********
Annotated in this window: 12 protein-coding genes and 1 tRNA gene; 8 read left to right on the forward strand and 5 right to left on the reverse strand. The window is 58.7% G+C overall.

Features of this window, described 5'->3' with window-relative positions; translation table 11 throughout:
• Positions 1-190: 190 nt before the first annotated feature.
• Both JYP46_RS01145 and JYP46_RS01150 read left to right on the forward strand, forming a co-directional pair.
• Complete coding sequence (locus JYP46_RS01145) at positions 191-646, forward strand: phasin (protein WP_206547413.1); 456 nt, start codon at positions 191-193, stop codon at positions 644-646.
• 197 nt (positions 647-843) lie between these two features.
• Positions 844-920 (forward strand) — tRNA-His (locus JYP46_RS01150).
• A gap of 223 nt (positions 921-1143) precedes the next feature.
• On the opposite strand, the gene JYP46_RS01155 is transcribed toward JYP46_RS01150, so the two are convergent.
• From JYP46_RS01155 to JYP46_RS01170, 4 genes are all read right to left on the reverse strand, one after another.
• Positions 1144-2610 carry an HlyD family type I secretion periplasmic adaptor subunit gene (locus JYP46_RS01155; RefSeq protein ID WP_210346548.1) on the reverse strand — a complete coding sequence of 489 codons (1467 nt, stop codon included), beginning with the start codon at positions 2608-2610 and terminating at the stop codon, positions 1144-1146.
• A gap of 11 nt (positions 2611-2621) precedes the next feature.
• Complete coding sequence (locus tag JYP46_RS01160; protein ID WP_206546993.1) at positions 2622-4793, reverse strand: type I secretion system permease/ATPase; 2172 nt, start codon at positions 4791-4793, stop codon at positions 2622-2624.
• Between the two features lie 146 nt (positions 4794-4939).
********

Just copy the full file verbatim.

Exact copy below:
Annotated in this window: 12 protein-coding genes and 1 tRNA gene; 8 read left to right on the forward strand and 5 right to left on the reverse strand. The window is 58.7% G+C overall.

Features of this window, described 5'->3' with window-relative positions; translation table 11 throughout:
• Positions 1-190: 190 nt before the first annotated feature.
• Both JYP46_RS01145 and JYP46_RS01150 read left to right on the forward strand, forming a co-directional pair.
• Complete coding sequence (locus JYP46_RS01145) at positions 191-646, forward strand: phasin (protein WP_206547413.1); 456 nt, start codon at positions 191-193, stop codon at positions 644-646.
• 197 nt (positions 647-843) lie between these two features.
• Positions 844-920 (forward strand) — tRNA-His (locus JYP46_RS01150).
• A gap of 223 nt (positions 921-1143) precedes the next feature.
• On the opposite strand, the gene JYP46_RS01155 is transcribed toward JYP46_RS01150, so the two are convergent.
• From JYP46_RS01155 to JYP46_RS01170, 4 genes are all read right to left on the reverse strand, one after another.
• Positions 1144-2610 carry an HlyD family type I secretion periplasmic adaptor subunit gene (locus JYP46_RS01155; RefSeq protein ID WP_210346548.1) on the reverse strand — a complete coding sequence of 489 codons (1467 nt, stop codon included), beginning with the start codon at positions 2608-2610 and terminating at the stop codon, positions 1144-1146.
• A gap of 11 nt (positions 2611-2621) precedes the next feature.
• Complete coding sequence (locus tag JYP46_RS01160; protein ID WP_206546993.1) at positions 2622-4793, reverse strand: type I secretion system permease/ATPase; 2172 nt, start codon at positions 4791-4793, stop codon at positions 2622-2624.
• Between the two features lie 146 nt (positions 4794-4939).